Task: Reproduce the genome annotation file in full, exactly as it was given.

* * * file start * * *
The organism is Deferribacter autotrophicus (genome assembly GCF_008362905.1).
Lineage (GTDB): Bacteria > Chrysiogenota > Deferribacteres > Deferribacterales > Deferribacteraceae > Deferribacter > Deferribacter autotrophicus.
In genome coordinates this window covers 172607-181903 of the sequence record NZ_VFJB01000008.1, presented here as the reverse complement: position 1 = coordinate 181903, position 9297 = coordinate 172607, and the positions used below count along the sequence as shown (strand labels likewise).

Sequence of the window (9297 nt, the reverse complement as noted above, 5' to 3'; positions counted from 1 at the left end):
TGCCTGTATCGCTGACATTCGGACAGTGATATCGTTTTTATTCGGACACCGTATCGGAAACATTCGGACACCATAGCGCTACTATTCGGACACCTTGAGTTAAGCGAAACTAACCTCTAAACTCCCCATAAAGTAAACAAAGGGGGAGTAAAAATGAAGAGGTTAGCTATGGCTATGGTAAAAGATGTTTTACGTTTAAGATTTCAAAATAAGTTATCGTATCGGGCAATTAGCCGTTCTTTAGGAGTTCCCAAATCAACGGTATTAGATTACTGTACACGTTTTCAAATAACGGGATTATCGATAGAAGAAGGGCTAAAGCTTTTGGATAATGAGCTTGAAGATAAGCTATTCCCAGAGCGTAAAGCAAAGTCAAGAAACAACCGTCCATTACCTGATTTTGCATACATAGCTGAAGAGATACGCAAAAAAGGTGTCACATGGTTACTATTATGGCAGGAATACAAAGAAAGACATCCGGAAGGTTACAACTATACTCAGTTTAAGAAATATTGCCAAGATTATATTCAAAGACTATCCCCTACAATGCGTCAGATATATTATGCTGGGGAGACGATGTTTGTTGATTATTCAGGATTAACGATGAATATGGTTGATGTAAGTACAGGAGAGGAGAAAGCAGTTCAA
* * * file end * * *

The organism is Deferribacter autotrophicus (genome assembly GCF_008362905.1).
Lineage (GTDB): Bacteria > Chrysiogenota > Deferribacteres > Deferribacterales > Deferribacteraceae > Deferribacter > Deferribacter autotrophicus.
In genome coordinates this window covers 172607-181903 of the sequence record NZ_VFJB01000008.1, presented here as the reverse complement: position 1 = coordinate 181903, position 9297 = coordinate 172607, and the positions used below count along the sequence as shown (strand labels likewise).

Sequence of the window (9297 nt, the reverse complement as noted above, 5' to 3'; positions counted from 1 at the left end):
TGCCTGTATCGCTGACATTCGGACAGTGATATCGTTTTTATTCGGACACCGTATCGGAAACATTCGGACACCATAGCGCTACTATTCGGACACCTTGAGTTAAGCGAAACTAACCTCTAAACTCCCCATAAAGTAAACAAAGGGGGAGTAAAAATGAAGAGGTTAGCTATGGCTATGGTAAAAGATGTTTTACGTTTAAGATTTCAAAATAAGTTATCGTATCGGGCAATTAGCCGTTCTTTAGGAGTTCCCAAATCAACGGTATTAGATTACTGTACACGTTTTCAAATAACGGGATTATCGATAGAAGAAGGGCTAAAGCTTTTGGATAATGAGCTTGAAGATAAGCTATTCCCAGAGCGTAAAGCAAAGTCAAGAAACAACCGTCCATTACCTGATTTTGCATACATAGCTGAAGAGATACGCAAAAAAGGTGTCACATGGTTACTATTATGGCAGGAATACAAAGAAAGACATCCGGAAGGTTACAACTATACTCAGTTTAAGAAATATTGCCAAGATTATATTCAAAGACTATCCCCTACAATGCGTCAGATATATTATGCTGGGGAGACGATGTTTGTTGATTATTCAGGATTAACGATGAATATGGTTGATGTAAGTACAGGAGAGGAGAAAGCAGTTCAA